// Testing Permissions (on the target node NOT on the parent)
    // ----------------------------------------------------------------------------------------

    // test if not-yet existing node could be added at /content/parent/newchild
    boolean canAddNode = session.hasPermission(toAdd, Session.ACTION_ADD_NODE);
    
    // test if the existing child node can be removed 
    boolean canRemoveItem = session.hasPermission(toRemove, Session.ACTION_REMOVE);
    boolean canRemoveNode = session.hasPermission(toRemove, JackrabbitSession.ACTION_REMOVE_NODE);
    
    // test if a non-existing node could be removed (not possible with privilege evaluation);
    boolean canRemoveNode = session.hasPermission(toAdd, JackrabbitSession.ACTION_REMOVE_NODE);

Leverage PrivilegeCollection

Since Oak 1.42.0 the Jackrabbit API defines a new interface PrivilegeCollection the offers improved support for testing effective privileges (see also OAK-9494). It allows avoiding repeated calls to AccessControlManager.hasPrivileges and manual resolution of aggregated privileges when dealing with the privilege array returned by AccessControlManager.getPrivileges.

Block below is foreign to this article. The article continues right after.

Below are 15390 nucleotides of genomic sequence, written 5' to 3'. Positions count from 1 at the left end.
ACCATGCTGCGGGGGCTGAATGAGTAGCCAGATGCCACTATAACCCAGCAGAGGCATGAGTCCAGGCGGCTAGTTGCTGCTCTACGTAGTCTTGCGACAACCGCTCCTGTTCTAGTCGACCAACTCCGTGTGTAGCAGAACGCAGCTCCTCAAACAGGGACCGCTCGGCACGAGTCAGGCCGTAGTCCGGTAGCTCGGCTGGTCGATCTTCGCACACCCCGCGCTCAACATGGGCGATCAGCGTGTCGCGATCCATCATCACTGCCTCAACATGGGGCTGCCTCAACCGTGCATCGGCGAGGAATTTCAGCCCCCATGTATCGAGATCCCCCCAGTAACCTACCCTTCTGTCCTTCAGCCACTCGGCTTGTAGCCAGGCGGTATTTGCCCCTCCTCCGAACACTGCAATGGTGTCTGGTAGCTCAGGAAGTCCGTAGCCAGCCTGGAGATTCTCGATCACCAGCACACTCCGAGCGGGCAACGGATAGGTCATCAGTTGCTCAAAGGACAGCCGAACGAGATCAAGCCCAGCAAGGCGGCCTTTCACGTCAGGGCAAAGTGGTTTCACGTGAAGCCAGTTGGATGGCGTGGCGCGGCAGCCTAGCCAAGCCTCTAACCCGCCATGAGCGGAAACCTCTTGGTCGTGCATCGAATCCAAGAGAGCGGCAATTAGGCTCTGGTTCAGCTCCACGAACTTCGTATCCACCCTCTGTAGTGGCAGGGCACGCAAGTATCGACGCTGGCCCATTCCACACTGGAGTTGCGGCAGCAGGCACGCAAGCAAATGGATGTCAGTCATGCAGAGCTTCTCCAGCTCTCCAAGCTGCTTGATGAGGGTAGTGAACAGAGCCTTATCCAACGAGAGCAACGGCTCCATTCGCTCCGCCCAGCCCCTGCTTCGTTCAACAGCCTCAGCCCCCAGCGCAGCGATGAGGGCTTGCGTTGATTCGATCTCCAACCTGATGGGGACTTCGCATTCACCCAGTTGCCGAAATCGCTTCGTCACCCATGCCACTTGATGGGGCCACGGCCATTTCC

// Using PrivilegeCollection
    // ----------------------------------------------------------------------------------------
    
    JackrabbitAccessControlManager acMgr = ...

    PrivilegeCollection pc = acMgr.getPrivilegeCollection(parentPath);
    
    boolean canRemoveChildNodes = pc.includes(Privilege.JCR_REMOVE_CHILD_NODES);
    boolean canModifyChildCollection = pc.includes(Privilege.JCR_REMOVE_CHILD_NODES, Privilege.JCR_ADD_CHILD_NODES);
    
    boolean hasAllPrivileges = pc.includes(Privilege.JCR_ALL);
    assertFalse(hasAllPrivileges);
    
    Privilege[] privilegesOnParentNode = pc.getPrivileges();  

Use restrictions to limit effect

Apart from picking the minimal set of privileges you can further minimize the risk of privilege escalation by narrowing the effect of a given access control setup on certain items in the subtree. This is achieved by creating access control entries that come with an additional restriction.

Note though, that restrictions can affect readability. So, you may want to find a balance between enhanced security and simplicity. Revisiting your content design early on will likely be the better choice.